Throughout the 1930s and 1940s Armstrong maintained one of the most grueling continual tours of all time. So, in 1947 Glaser fired the orchestra and replaced them with a small group that became one of the greatest and most popular bands in Jazz history. Armstrong was born and raised in. His amazing technical abilities, the joy and spontaneity, and amazingly quick, inventive musical mind still dominate Jazz to this day. Though adamant that these claims were unjust, Armstrong was then in his sixties and primarily concerned with continuing to travel and perform. Armstrong played on the riverboats for three years.
Glaser remained Armstrong's manager until his death in 1969. He began touring the country in the 1940s. The endless touring was hard on their marriage and they were divorced four years later, but Armstrong quickly remarried Lucille and they remained married for the rest of his life. With his instantly recognizable gravelly voice, Armstrong was also an influential singer, demonstrating great dexterity as an improviser, bending the lyrics and melody of a song for expressive purposes. In the late 1930s, band leaders such as and Benny Goodman helped to propel jazz into the mainstream, ushering in the era. The discipline and high standards that he was held to made him a better musician; he also learned to read music for the first time. In 1922 Louis received a telegram from his mentor , asking him to join his at Lincoln Gardens 459 East 31st Street in Chicago.
Doctors advised him not to play but Armstrong continued to practice every day in his Corona, Queens home, where he had lived with his fourth wife, Lucille, since 1943. A prolific musician, he led a very hectic life often performing up to 300 concerts a year. Armstrong defined what it was to play Jazz. Louis Armstrong Louis Armstrong was the greatest of all Jazz musicians. In 1971, he died of a heart attack in New York City. Louis Armstrong and the Mills Brothers Louis Armstrong With Jimmy Dorsey and his Orchestra Title Recording Date Recording Location Company Elder Eatmore's Sermon On Generosity Rogers 8-11-1938 New York, New York Decca 15043 Decca 29231 Elder Eatmore's Sermon On Throwing Stones Rogers 8-11-1938 New York, New York Decca 15043 Decca 29231 Title Director Year Ex-Flame Victor Halperin 1930 I'll Be Glad When You're Dead You Rascal You Dave Fleischer 1930 A Rhapsody in Black and Blue Aubrey Scotto 1932 Pennies from Heaven Norman Z.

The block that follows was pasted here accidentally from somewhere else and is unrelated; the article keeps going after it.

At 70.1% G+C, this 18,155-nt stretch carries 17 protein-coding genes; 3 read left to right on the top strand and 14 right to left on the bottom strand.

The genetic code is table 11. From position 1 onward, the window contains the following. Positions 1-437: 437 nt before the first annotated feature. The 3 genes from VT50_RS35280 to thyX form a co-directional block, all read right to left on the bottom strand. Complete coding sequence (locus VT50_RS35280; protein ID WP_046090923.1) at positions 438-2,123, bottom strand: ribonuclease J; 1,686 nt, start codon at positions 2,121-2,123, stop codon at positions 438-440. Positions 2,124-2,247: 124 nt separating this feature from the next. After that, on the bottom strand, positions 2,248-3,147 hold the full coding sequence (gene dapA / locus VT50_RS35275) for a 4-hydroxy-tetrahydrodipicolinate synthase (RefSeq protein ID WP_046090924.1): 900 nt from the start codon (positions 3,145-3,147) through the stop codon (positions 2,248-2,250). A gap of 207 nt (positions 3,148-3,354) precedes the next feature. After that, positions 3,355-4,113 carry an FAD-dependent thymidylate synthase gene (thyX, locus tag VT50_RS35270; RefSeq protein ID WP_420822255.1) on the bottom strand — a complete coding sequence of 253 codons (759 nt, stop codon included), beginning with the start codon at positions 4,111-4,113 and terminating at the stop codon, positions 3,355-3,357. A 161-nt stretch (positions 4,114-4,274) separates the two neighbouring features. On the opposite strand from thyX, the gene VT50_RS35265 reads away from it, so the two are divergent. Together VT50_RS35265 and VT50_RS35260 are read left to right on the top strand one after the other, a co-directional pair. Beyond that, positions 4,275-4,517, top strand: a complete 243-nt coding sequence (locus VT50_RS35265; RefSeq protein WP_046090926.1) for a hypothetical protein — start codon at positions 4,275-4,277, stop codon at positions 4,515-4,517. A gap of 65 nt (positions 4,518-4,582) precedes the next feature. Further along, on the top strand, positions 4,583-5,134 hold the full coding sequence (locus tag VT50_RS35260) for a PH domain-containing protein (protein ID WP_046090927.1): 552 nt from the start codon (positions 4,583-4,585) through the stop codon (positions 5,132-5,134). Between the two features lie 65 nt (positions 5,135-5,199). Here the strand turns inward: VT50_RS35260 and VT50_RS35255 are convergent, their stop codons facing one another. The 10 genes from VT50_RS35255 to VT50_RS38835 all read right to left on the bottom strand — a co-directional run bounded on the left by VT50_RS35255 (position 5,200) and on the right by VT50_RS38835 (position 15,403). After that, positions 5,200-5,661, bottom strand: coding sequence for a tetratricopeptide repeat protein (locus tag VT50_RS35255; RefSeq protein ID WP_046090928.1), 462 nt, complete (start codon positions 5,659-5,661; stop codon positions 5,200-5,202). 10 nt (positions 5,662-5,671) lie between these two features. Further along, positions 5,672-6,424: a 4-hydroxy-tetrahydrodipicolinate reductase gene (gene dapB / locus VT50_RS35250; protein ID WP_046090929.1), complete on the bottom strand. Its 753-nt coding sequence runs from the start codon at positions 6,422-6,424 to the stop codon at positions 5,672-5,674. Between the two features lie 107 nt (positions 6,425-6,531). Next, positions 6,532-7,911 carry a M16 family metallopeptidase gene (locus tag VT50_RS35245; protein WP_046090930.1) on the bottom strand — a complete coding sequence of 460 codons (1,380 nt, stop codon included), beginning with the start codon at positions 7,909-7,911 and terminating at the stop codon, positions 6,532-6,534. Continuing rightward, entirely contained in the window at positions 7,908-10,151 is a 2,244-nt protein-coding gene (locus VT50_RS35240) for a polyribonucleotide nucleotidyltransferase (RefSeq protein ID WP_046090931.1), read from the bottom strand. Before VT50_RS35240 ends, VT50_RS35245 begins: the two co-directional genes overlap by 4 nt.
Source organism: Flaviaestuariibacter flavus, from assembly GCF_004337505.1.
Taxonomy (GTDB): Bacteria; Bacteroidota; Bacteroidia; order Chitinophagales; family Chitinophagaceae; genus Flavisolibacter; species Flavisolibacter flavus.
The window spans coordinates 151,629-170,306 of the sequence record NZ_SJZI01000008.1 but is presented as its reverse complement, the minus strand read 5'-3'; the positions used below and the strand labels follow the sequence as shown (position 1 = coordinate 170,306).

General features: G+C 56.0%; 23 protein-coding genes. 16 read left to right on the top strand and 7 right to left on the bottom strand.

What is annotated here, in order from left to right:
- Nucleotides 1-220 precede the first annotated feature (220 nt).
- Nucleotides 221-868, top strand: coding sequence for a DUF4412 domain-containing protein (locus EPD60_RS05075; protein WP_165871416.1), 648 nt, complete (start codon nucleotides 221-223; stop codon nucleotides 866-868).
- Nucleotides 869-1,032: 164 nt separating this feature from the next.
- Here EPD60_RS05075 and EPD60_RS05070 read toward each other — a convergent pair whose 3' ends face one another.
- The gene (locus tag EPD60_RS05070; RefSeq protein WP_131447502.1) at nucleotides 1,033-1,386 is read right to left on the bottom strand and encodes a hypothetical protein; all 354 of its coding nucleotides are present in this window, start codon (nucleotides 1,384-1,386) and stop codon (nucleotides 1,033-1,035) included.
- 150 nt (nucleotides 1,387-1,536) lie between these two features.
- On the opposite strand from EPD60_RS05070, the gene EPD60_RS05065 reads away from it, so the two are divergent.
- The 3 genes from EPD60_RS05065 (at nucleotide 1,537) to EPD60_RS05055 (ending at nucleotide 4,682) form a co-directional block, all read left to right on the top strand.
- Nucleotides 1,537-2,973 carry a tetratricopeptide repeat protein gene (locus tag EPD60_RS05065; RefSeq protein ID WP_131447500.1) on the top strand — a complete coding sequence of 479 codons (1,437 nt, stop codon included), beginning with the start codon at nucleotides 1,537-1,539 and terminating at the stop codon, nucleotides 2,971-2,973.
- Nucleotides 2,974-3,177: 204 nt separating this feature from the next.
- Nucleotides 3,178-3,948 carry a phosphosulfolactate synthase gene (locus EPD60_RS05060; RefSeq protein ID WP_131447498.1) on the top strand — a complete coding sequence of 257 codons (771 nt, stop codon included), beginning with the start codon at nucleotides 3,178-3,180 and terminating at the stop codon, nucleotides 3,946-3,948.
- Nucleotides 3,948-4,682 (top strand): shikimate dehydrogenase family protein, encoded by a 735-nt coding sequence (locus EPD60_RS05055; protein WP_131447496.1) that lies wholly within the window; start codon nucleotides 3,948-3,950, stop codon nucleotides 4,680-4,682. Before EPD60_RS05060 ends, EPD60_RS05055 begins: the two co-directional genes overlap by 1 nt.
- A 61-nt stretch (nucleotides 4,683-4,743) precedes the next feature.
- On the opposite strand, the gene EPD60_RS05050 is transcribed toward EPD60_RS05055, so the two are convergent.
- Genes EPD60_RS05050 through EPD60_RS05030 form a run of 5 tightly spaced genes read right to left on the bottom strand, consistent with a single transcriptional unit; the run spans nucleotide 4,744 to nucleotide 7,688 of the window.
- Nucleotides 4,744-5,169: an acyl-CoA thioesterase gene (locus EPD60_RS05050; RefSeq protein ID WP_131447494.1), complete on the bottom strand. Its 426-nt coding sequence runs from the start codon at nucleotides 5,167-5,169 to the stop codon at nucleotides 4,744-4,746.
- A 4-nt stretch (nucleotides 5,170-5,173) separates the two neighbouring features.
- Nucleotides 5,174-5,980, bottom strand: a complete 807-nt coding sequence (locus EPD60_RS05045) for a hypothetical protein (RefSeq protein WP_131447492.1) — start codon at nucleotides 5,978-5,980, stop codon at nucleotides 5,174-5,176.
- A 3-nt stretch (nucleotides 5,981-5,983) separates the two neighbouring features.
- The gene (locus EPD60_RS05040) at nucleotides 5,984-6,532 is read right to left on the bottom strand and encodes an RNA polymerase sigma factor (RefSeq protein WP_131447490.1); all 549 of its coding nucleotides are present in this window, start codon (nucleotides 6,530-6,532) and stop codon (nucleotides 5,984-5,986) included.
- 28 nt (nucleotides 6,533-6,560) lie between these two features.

Louis Armstrong Background information Born August 4, 1901 , , Died July 6, 1971 1971-07-06 aged 69 Corona, Queens, , U. Armstrong recorded his first records that same year. In 1931 he returned to Chicago and assembled his own band for touring purposes. A musical Immortal The 20th century produced no shortage of legendary instrumentalists and vocalists but Louis Armstrong is the only figure who completely changed the way people played music on their instruments and he completely changed the way people sang. Armstrong, however, saw his role as more than that of a musician: he was an entertainer. When left the city in 1919 to go to Chicago, Louis took his place in band from time to time. Louis Armstrong was an American jazz trumpeter and singer who was one of the most influential figures in jazz music.